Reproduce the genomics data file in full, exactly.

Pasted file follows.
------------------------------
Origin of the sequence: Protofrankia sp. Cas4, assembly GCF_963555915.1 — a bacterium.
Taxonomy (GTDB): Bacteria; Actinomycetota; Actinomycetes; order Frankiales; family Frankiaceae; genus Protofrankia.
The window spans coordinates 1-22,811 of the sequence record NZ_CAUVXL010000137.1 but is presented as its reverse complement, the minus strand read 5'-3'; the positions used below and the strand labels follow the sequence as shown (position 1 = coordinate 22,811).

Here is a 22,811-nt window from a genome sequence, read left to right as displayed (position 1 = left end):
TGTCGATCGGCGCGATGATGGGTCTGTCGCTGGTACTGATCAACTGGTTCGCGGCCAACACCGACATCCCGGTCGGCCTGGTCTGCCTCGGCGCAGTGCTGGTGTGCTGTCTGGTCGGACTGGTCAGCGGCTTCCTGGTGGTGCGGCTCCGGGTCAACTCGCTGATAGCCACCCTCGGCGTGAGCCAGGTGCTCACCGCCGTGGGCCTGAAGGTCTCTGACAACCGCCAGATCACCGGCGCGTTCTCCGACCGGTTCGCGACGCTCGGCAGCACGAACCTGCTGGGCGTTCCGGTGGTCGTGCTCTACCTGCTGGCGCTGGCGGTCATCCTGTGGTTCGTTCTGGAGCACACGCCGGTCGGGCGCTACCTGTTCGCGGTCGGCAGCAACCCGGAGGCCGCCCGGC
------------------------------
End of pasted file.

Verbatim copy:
Origin of the sequence: Protofrankia sp. Cas4, assembly GCF_963555915.1 — a bacterium.
Taxonomy (GTDB): Bacteria; Actinomycetota; Actinomycetes; order Frankiales; family Frankiaceae; genus Protofrankia.
The window spans coordinates 1-22,811 of the sequence record NZ_CAUVXL010000137.1 but is presented as its reverse complement, the minus strand read 5'-3'; the positions used below and the strand labels follow the sequence as shown (position 1 = coordinate 22,811).

Here is a 22,811-nt window from a genome sequence, read left to right as displayed (position 1 = left end):
TGTCGATCGGCGCGATGATGGGTCTGTCGCTGGTACTGATCAACTGGTTCGCGGCCAACACCGACATCCCGGTCGGCCTGGTCTGCCTCGGCGCAGTGCTGGTGTGCTGTCTGGTCGGACTGGTCAGCGGCTTCCTGGTGGTGCGGCTCCGGGTCAACTCGCTGATAGCCACCCTCGGCGTGAGCCAGGTGCTCACCGCCGTGGGCCTGAAGGTCTCTGACAACCGCCAGATCACCGGCGCGTTCTCCGACCGGTTCGCGACGCTCGGCAGCACGAACCTGCTGGGCGTTCCGGTGGTCGTGCTCTACCTGCTGGCGCTGGCGGTCATCCTGTGGTTCGTTCTGGAGCACACGCCGGTCGGGCGCTACCTGTTCGCGGTCGGCAGCAACCCGGAGGCCGCCCGGC